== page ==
Hypertabs is The Varsity‘s online features subsection about all things Internet. Our goal is to explore the depths of the online world and understand how it shapes our habits and affects our communities. You can read the other articles included in this project here.

Currently, the economy is tough, especially for young people: jobs are hard to find, wages are low, and living near a metropolitan area is ridiculously expensive. On the bright side, we have access to a variety of cheap entertainment in the form of digital media streaming services like Netflix and Spotify, which are reasonably priced and offer plenty of options for the modern consumer. If streaming services don’t have what you want, or if spending money isn’t your jam, you can still visit your favourite torrent sites and download almost any song or movie you could desire.

The rapid increase in the availability of digital media has given people access to movies and music that used to be prohibitively expensive — at least if you were collecting. Today, people are more likely to experiment and broaden their tastes because of the accessibility of media, trying new things for which they never would have paid. Now anyone with a computer and an Internet connection has freedom to explore today’s rich cultural landscape by torrenting. As Drake and Future would say: “what a time to be alive.”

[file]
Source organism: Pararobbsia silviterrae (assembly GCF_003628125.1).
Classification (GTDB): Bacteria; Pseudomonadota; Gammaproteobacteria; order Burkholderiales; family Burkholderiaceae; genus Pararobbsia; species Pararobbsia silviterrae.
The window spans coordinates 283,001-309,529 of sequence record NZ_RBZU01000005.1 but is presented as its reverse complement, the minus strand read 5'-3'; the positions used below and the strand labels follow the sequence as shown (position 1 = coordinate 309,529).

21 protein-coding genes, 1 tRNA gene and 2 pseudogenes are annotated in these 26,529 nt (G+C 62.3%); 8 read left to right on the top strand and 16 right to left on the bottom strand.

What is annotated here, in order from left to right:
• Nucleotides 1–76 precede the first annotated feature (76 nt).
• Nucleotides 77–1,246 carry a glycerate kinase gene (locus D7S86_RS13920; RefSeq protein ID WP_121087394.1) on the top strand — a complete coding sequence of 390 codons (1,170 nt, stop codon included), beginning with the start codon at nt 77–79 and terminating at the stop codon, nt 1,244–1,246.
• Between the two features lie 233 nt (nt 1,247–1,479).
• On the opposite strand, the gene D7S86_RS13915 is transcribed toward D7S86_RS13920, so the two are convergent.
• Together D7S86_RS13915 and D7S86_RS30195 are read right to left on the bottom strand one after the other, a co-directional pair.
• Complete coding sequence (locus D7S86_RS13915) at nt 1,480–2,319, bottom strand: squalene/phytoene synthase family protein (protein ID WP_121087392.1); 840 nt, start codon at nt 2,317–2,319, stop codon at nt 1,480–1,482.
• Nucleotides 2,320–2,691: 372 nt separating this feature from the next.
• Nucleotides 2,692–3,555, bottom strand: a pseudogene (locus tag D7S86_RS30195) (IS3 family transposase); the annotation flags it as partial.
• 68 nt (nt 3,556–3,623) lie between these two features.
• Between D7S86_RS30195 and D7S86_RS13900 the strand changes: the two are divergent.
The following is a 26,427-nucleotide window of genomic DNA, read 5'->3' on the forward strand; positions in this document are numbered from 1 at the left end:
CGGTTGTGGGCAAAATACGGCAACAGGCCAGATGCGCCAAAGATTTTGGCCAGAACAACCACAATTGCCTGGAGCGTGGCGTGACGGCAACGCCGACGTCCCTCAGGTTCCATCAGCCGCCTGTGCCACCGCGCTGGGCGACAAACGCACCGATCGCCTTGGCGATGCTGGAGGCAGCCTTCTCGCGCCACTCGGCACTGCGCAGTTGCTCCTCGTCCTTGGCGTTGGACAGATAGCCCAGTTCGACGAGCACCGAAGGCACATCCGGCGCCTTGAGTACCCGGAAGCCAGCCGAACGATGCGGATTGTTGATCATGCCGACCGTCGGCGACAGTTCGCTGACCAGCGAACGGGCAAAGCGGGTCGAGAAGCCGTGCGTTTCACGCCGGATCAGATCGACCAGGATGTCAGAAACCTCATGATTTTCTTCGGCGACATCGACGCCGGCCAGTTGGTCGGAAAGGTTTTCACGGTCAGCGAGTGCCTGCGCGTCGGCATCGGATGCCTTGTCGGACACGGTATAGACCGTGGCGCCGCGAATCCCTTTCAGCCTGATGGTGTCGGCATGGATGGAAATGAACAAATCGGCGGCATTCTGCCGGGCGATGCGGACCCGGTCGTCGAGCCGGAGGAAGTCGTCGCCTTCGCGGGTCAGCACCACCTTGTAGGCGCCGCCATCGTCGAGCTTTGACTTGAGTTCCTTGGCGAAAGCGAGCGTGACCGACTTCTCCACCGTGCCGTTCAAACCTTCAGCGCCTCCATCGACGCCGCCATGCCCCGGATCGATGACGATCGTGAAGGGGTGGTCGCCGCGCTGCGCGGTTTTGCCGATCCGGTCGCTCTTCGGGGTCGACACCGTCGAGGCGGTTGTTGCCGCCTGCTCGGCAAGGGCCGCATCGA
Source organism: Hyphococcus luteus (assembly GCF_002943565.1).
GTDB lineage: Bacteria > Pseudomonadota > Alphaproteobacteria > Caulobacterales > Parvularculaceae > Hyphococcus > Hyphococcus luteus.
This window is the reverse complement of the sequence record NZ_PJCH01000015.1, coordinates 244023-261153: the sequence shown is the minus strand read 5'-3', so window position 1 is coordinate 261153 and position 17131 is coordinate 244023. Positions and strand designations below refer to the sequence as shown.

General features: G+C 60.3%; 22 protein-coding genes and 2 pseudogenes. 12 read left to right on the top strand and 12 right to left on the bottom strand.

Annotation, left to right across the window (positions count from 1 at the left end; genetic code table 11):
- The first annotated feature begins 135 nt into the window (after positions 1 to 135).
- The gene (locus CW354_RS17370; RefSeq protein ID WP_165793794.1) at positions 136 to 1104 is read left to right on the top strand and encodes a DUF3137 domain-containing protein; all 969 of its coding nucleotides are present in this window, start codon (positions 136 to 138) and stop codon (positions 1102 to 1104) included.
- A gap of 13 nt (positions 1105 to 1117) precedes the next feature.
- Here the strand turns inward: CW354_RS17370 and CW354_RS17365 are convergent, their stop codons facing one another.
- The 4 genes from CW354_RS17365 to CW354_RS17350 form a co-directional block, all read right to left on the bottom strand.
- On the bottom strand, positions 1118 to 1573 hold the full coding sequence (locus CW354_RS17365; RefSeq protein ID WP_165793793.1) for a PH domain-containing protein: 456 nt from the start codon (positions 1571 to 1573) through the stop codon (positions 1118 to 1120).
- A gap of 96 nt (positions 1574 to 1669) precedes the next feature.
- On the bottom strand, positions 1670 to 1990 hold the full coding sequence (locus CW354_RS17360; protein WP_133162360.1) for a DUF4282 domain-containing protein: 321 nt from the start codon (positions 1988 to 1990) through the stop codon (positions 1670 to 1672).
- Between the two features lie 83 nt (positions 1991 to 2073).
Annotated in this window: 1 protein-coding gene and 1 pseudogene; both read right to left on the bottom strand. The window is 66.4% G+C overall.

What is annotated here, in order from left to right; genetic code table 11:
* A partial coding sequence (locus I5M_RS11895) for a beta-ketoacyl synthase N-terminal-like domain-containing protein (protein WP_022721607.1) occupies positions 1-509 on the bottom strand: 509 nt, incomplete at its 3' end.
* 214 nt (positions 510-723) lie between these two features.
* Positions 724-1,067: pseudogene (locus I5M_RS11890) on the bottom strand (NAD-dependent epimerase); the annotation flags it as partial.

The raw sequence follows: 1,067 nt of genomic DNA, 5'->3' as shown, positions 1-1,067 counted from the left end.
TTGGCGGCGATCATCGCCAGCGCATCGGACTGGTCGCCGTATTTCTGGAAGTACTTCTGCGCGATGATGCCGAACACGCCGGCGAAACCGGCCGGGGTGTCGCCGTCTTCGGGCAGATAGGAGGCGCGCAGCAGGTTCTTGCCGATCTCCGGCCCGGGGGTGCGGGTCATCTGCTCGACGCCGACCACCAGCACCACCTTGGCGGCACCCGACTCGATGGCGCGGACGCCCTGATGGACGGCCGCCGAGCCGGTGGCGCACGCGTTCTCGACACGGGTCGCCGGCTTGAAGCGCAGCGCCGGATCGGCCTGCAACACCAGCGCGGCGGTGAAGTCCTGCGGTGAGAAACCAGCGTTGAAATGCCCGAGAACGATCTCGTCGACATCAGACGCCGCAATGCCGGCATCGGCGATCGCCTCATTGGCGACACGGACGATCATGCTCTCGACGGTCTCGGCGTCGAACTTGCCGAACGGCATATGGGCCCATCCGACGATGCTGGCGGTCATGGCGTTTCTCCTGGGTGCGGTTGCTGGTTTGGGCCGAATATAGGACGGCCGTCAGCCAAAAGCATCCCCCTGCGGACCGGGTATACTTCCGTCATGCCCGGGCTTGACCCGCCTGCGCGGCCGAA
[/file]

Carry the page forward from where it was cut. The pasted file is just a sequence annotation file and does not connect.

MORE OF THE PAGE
Too bad it’s illegal, though.

I interviewed Martin Loeffler, director of information security at U of T, about torrenting using the campus Wi-Fi. “Torrenting itself isn’t illegal,” he pointed out, because it’s just a way to share files between computers. “If people are torrenting or downloading or otherwise accessing copyrighted materials without authorization, I want them to know that it is against the law, and  . . . [there are] potential penalties for that just like breaking any other law,” Loeffler said.

The Copyright Modernization Act (Bill C-11) states that for non-commercial infringements, a Canadian’s liability is a maximum of $5000 for all infringements per proceeding. In other words, it can be expensive if you get caught downloading free stuff. As part of this bill, Internet Service Providers (ISPs) are obligated to notify their clients when the copyright holder informs the ISP that they suspect a copyright infringement has taken place. The ISP must also hold the information of the client for at least six months, or longer depending on whether or not the complaint goes to court.

Loeffler doesn’t keep statistics on how many of these notices U of T has forwarded to alleged infringers, but he said “If we receive a copyright infringement notice for somebody using the Wi-Fi environment, we block their Wi-Fi access, and they have to go to the help desk to get their access unblocked.”

The help desk also advises the infringer to stop torrenting. Copyright holders, like record labels and movie studios, are interested in what you’re torrenting, but Loeffler’s office isn’t: “We monitor the network activity for use, for threats. It’s our role to look after the well-being of the network and people using the network — we’re sort of like Batmen — but we don’t get into what you’re actually doing… [W]e’re not in the position to make that judgement. So if we noticed that there was a torrent happening, unless it was consuming too much bandwidth, we have no reason to get involved.”